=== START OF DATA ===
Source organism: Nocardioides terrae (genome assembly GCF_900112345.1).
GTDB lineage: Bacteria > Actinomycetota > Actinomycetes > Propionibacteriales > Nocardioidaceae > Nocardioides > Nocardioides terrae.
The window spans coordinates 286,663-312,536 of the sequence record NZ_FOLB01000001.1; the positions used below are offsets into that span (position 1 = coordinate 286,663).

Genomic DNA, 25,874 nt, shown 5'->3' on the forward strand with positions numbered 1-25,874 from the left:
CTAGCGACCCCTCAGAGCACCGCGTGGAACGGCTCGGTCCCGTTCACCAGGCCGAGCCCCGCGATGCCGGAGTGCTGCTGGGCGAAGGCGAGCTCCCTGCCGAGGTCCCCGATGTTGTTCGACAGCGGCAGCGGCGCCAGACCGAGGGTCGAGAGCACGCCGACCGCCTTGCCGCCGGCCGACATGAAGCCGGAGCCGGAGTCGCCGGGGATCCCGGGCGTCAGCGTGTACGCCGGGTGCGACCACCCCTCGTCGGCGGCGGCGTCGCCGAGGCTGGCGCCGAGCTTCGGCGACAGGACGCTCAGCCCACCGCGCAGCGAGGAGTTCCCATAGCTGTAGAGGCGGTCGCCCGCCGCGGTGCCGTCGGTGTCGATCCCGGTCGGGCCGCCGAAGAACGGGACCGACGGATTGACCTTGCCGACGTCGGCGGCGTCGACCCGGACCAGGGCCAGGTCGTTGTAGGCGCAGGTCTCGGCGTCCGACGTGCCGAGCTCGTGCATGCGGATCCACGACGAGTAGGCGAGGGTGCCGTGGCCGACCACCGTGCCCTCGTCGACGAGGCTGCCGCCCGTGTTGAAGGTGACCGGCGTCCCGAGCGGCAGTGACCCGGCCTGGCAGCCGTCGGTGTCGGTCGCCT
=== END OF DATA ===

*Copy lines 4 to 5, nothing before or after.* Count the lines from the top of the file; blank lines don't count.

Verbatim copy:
Genomic DNA, 25,874 nt, shown 5'->3' on the forward strand with positions numbered 1-25,874 from the left:
CTAGCGACCCCTCAGAGCACCGCGTGGAACGGCTCGGTCCCGTTCACCAGGCCGAGCCCCGCGATGCCGGAGTGCTGCTGGGCGAAGGCGAGCTCCCTGCCGAGGTCCCCGATGTTGTTCGACAGCGGCAGCGGCGCCAGACCGAGGGTCGAGAGCACGCCGACCGCCTTGCCGCCGGCCGACATGAAGCCGGAGCCGGAGTCGCCGGGGATCCCGGGCGTCAGCGTGTACGCCGGGTGCGACCACCCCTCGTCGGCGGCGGCGTCGCCGAGGCTGGCGCCGAGCTTCGGCGACAGGACGCTCAGCCCACCGCGCAGCGAGGAGTTCCCATAGCTGTAGAGGCGGTCGCCCGCCGCGGTGCCGTCGGTGTCGATCCCGGTCGGGCCGCCGAAGAACGGGACCGACGGATTGACCTTGCCGACGTCGGCGGCGTCGACCCGGACCAGGGCCAGGTCGTTGTAGGCGCAGGTCTCGGCGTCCGACGTGCCGAGCTCGTGCATGCGGATCCACGACGAGTAGGCGAGGGTGCCGTGGCCGACCACCGTGCCCTCGTCGACGAGGCTGCCGCCCGTGTTGAAGGTGACCGGCGTCCCGAGCGGCAGTGACCCGGCCTGGCAGCCGTCGGTGTCGGTCGCCT